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John Mellars, Principal Consulting Analyst

John Mellars is an experienced IT Executive with accomplishments in the pharmaceutical, chemical, consulting services, retail and research environments. John is skilled at developing strategic IT plans with clear links to business goals; implementing technology to support global enterprise applications such as SAP, PeopleSoft, Documentum, Seibel, E-Procurement, and Data Warehouses; and, implementing selective outsourcing, off-shoring and process oriented organizational streamlining projects yielding multi-millions in annual savings.

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Most recently, John was a Vice President of Informatics at Forest Laboratories where he lead an $82M per year shared services component of the Informatics organization. During his tenure in this role, John was responsible for executing the corporate technology strategic plan and advanced outsourcing strategy by sourcing data center operations, implementing 24x7x365 operations as part of the corporate global business strategy.

At TechVision Research, John is focusing on the complex challenges facing IT organizations in the 21st century including the evolving role of Enterprise Architecture (EA), migrating to the cloud and supporting the millennial workforce.

John has an MBA from William Paterson University, Wayne, NJ, MSEE from Polytechnic Institute of New York, Brooklyn, NY and a BS Electronics and Computer Engineering from Clemson University, Clemson, SC.

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  • Enterprise Architecture (EA)
  • Cloud migration
  • IT operational excellence

Recently Published Research

The End of EA and IT As We Know IT
IT Enterprise Architecture (EA) has a reasonably long history with many organizations having EA teams in place. EA is supposed to be a way of logically dealing with the ever growing IT complexity and in some optimal way driving the strategic goals the enterprise is striving for. However, have these teams delivered on this promise? Unfortunately, the answer is usually unclear and too often at TechVision Research we’ve seen these teams as fodder for elimination during cost cutting. Even during good economic times we still see these teams as cost cutting targets because it’s so difficult to identify their true value. This is especially true for those enterprises that see IT as a cost center. On the surface, Enterprise Architecture sounds like a good thing: what IT executive does not want to optimize IT? In most organizations the CIO is seen as the strategic guru of technology in the business and EA is often a part of his/her team. Yet, we have rarely seen the case for general agreement that EA is a necessity for business success. We can argue that even though EA has existed for decades and created many standards, policies, diagrams – and all the meetings to stamp approvals – much of the effort has been driving less redundancy, fewer applications and other compromises for cost reductions, not for disruptive competitive advantage. The reality of EA is we have colleagues at very large companies who were head of (or a key member of) the IT EA team leaving as either victims of cost cutting or just being tired of conducting futile endeavors that have little impact and still require continuous justification for their existence. In this report we suggest it’s time we accept the reality that the EA function as we know it is of little use in today’s IT and will be of even less use in the future as more organizations shift their services and technology to the cloud.  As discussed in this report, EA must evolve to stay (or for the first time become) relevant to the business. This report covers:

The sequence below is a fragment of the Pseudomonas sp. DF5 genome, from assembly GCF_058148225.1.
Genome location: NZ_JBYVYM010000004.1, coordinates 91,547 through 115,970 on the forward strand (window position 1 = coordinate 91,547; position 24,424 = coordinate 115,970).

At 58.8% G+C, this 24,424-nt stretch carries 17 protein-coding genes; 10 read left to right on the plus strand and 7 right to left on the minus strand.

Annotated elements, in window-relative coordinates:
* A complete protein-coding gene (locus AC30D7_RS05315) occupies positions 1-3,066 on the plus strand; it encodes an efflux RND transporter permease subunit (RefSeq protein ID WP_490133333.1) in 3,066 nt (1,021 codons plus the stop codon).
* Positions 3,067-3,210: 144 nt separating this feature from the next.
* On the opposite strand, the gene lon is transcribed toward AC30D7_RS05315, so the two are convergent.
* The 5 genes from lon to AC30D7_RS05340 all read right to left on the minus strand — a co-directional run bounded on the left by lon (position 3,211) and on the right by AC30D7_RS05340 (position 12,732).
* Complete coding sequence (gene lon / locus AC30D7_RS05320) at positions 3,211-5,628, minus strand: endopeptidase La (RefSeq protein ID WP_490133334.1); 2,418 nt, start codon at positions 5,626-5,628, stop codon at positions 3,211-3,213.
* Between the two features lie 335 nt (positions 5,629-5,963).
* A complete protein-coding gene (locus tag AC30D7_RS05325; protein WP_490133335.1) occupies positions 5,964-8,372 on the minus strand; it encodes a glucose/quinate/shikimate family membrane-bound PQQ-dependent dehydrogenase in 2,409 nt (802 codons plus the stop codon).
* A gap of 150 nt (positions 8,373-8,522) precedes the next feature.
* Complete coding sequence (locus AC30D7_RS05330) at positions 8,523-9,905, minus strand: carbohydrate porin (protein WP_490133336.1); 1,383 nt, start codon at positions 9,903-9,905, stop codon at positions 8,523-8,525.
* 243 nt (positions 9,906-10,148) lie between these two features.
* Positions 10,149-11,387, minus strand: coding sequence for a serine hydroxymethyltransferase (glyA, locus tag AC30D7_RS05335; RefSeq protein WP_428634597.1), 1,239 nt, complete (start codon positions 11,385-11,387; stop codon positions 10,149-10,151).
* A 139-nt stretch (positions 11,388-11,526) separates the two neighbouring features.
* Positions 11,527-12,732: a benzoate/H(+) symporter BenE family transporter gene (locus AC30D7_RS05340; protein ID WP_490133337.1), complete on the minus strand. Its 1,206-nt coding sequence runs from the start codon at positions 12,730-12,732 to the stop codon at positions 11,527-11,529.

• The relationship between EA and the ever-increasing IT complexity
  • Is the tight coupling between Enterprise Strategic Planning and EA good or bad?
  • Why large IT frameworks have failed to produce useful measurable business results
  • What is Enterprise Architecture in the age of consumerization/cloud?
  • Should EA become Enterprise IT Product Managers?
  • Why EA should be about extracting the maximum advantage for the enterprise, scratching out competitive advantage by the sum is greater that the component parts
  • What the new Enterprise IT World looks like and how EA must evolve to stay relevant

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